I sincerely hopes that Microsoft reconsiders because it is a valuable tool in certain situations.


  7. Hi Joe,

    I respectfully disagree with you – there’s no need for NO_LOG in the situation you describe. The alternative is to take a transaction log backup just before the daily full backup, then when the full backup completes, delete the transaction log backup. It achieves the same thing without sacrificing the ability to recover during the day. That’s no more difficult to implement than a full database backup, right?


  8. backup log with no_log
    (I ran through your example, i was looking for the physical backup file of the log but can’t find it).
    Does this command not actually do a physical backup?
    Hence the name i assume the answer is no.

    So if the system was to crash i could only go back to the last full backup.

  9. Hi Tracey – that’s correct, and the whole point – all a NO_LOG backup does is truncate the log – nothing’s actually backed up.

  10. Hi Paul,

    Do you think the following DB maintenance plan can help the DB performance? (DB Size = 100GB)

    Step 1: Backup DB (Full Backup)
    Step 2: Maintain Index (rebuild index of the entire DB)
    Step 4: Backup Log (BACKUP WITH NO_LOG)

    Remarks: We go though the above steps 2 times a week.

  11. Hi dMark,

    No – this seems a little confused. At the end of the sequence you’re throwing away the log file – which leads me to believe you don’t want point-in-time recovery capabilities. If not, you should switch to the SIMPLE recovery model so the log doesn’t grow. If you DO want point-in-time recovery capabilities, start taking periodic transaction log backups so the log doesn’t grow.

    Also, you shouldn’t rebuild all the indexes – only those that have fragmentation that’s affecting workload performance. See for details.

    Send me mail if you have any more questions.


    1. I disagree… There is one situation when even you do not need point in time recovery but you must keep FULL recovery model. When? But of course when you have Replication…!!! In this situation when the log file is growing and you can not use SIMPLE recovery model to stop it periodic truncation of logs is NECESSARY…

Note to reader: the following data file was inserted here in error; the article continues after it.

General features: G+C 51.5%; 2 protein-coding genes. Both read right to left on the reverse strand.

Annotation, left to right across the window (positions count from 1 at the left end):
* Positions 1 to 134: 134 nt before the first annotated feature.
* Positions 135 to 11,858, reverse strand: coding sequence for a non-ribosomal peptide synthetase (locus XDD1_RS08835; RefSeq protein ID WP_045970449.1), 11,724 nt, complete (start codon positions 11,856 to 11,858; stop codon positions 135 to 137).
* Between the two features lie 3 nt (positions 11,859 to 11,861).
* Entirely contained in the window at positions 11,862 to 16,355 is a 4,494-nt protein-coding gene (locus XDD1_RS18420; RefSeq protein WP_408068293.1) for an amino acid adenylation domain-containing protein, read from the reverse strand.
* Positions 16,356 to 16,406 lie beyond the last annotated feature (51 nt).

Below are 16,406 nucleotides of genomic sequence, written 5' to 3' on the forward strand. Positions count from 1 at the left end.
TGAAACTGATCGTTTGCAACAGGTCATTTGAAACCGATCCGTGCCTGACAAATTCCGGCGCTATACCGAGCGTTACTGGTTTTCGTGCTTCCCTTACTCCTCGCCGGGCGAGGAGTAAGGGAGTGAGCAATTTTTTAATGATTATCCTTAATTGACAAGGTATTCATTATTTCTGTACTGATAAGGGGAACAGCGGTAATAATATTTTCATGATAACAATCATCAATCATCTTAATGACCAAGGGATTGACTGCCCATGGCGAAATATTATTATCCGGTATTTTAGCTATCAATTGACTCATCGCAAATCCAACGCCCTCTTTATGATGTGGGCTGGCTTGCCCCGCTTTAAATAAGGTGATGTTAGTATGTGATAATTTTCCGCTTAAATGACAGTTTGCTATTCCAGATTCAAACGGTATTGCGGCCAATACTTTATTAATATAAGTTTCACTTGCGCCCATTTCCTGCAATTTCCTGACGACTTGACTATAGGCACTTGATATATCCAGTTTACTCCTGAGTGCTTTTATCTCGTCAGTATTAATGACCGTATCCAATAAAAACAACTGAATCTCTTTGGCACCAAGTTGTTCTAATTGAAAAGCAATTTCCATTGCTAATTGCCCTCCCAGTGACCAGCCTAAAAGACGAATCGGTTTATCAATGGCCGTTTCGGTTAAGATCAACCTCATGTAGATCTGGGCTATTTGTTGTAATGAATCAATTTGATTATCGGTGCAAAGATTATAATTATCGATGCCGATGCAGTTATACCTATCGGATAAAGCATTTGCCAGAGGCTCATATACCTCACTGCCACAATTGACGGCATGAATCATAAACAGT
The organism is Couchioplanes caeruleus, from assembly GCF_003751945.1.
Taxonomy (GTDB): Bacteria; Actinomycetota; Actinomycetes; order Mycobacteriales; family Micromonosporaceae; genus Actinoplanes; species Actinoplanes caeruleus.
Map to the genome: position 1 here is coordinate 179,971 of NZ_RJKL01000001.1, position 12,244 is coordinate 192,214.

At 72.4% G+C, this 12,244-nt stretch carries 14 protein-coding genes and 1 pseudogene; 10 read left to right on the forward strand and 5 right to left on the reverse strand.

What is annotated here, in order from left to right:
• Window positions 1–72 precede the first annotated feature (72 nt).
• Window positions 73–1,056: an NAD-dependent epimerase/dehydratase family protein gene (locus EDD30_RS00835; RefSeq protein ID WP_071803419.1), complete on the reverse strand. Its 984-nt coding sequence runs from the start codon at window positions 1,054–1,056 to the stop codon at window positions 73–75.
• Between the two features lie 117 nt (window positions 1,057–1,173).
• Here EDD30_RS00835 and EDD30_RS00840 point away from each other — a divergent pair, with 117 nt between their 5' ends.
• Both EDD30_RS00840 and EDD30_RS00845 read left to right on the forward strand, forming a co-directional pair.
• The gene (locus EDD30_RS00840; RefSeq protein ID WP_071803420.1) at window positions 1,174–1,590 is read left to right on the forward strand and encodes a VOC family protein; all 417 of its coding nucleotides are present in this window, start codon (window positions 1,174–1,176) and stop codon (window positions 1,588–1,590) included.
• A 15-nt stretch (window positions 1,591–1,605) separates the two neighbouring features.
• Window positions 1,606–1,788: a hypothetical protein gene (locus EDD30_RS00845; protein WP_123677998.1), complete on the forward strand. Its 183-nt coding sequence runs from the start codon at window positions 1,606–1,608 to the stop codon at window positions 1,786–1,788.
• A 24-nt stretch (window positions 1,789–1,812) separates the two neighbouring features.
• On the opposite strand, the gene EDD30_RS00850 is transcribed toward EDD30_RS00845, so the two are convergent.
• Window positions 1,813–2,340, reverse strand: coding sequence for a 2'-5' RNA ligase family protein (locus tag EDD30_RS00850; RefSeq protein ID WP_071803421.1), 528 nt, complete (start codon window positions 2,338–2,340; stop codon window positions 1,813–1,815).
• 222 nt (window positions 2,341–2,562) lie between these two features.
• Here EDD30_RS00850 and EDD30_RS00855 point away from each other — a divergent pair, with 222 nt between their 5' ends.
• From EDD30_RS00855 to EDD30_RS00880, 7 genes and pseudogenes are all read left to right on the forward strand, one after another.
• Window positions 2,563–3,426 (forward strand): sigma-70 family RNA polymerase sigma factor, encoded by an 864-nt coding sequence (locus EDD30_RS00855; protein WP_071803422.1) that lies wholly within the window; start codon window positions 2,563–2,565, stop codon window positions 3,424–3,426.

12. Hi Paul :

    Thanks for your aticle and it really clean up few things for me,
    I have a 20 GB database runs on SQL 2005 in full mode and I do daily:
    step 1: backup database
    step 2: backup log files — DBCC SHRINKFILE (N’PROD_log’ , 0)
    step 3: shrink database

    but log file (only one log file) keeps growing, and there is no any connections to this database when I doing shrink (tried manully), message I am getting is :
    "Cannot shrink log file 2 (Prod_log) because all logical log files are in use"

    Any idea ? and much appreciated


  13. Hey Ji,

    Glad it was helpful. Ok – two things: one – don’t shrink the database (not sure whether you’re shrinking the database or the transaction log). You shouldn’t be doing either on a daily basis.

    To find out what’s got your log tied up, look in the sys.databases table at the log_reuse_wait_desc field – that should describe what’s holding up log truncation.


  14. Hi Paul,

    it might seem a little strange at first but I came here in search for answers that came to me during the setup of a Database Mirroring environment.

    Some days back it was decided here that DR was required for our production databases. I choose Database Mirroring because at first it seemed easy to setup and easy to manage.

    We had to switch from SIMPLE to FULL recovery model to be able to use Database Mirroring. And this is what brings me here. The transaction log files are growing faster than I can do backups of them (it’s not that bad – but they are just growing too fast).

    While taking backups on the Principle machine is fairly simple I have no answer on how to proceed on the mirror. Since the database is constantly "In Recovery" it is not possible to take backups. I’m near at giving up Database Mirroring because of this. My last hope is that I can suspend the Mirroring Session, Backup NO_LOG and resume it (hoping that enough information on the Mirror LOG survices to catch up with the Principle again). What do you think of this?